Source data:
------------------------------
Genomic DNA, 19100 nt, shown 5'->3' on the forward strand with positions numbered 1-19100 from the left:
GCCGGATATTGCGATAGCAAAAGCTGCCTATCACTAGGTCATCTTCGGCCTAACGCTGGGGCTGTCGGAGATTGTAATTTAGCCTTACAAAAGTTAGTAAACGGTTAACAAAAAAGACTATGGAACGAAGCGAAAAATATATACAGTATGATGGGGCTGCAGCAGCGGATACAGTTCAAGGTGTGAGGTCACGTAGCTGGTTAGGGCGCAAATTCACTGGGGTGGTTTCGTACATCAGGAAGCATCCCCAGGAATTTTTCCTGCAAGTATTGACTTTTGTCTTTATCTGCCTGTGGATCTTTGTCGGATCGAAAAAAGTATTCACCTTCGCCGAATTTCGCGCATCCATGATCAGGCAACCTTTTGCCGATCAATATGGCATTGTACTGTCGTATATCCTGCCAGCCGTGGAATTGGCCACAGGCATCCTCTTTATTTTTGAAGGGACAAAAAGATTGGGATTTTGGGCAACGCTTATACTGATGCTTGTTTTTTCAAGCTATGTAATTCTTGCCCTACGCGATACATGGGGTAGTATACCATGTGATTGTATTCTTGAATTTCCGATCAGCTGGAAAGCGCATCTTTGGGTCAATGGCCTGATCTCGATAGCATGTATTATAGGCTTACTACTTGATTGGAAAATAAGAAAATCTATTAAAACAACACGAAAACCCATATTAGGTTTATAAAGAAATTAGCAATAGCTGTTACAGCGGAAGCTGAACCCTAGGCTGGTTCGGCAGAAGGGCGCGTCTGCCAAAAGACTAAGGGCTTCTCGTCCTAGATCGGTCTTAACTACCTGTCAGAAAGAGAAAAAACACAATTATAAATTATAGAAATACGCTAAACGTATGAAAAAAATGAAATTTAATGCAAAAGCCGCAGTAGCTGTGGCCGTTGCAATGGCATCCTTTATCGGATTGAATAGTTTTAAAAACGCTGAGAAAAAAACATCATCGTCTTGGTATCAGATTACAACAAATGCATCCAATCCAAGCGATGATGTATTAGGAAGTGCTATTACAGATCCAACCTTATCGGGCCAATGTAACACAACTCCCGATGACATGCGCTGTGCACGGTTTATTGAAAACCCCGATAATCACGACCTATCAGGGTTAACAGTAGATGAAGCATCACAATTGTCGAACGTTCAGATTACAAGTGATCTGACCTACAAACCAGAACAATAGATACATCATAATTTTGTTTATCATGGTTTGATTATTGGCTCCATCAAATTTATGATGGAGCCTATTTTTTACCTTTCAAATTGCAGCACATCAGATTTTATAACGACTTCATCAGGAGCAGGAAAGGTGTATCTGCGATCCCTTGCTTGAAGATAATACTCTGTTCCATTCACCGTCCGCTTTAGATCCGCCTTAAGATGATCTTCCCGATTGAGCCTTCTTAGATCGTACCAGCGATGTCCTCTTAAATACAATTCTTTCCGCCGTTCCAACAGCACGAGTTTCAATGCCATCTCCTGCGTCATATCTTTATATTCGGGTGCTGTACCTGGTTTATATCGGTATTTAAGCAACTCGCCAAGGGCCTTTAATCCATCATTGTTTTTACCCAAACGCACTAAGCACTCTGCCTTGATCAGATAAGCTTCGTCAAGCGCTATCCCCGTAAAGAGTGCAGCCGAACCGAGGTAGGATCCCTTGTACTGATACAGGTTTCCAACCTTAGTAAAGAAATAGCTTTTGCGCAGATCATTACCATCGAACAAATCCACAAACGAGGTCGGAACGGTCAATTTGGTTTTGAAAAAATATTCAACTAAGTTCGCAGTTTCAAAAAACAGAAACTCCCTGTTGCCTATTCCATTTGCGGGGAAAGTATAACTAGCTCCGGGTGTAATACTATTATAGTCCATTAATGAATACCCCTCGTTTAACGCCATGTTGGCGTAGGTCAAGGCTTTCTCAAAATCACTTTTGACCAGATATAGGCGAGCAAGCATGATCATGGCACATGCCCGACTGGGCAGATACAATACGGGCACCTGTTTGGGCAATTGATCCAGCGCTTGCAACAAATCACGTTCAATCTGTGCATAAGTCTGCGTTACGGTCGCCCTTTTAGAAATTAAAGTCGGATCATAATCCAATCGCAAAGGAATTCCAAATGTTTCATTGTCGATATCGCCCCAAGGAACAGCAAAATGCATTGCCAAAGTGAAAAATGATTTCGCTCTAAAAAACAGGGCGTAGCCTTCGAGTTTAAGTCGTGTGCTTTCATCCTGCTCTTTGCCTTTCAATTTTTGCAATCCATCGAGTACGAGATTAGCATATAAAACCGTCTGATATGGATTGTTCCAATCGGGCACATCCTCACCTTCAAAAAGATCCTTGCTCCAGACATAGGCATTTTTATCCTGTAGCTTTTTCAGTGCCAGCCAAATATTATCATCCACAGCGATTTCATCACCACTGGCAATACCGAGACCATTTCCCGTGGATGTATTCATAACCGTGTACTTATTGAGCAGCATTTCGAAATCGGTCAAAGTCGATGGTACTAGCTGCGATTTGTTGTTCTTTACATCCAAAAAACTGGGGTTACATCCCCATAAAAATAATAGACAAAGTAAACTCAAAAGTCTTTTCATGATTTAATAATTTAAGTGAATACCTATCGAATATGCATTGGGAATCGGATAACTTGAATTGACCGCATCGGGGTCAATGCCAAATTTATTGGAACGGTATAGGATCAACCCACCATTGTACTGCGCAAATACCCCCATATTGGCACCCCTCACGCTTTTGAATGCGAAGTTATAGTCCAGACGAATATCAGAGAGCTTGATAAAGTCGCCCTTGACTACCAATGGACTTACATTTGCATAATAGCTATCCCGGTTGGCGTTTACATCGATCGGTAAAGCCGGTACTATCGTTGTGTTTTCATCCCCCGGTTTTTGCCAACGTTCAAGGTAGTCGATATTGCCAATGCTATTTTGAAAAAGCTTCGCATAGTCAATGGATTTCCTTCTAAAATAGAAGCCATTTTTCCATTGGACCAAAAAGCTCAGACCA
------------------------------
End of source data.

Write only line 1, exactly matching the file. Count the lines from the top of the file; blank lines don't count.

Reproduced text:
Genomic DNA, 19100 nt, shown 5'->3' on the forward strand with positions numbered 1-19100 from the left: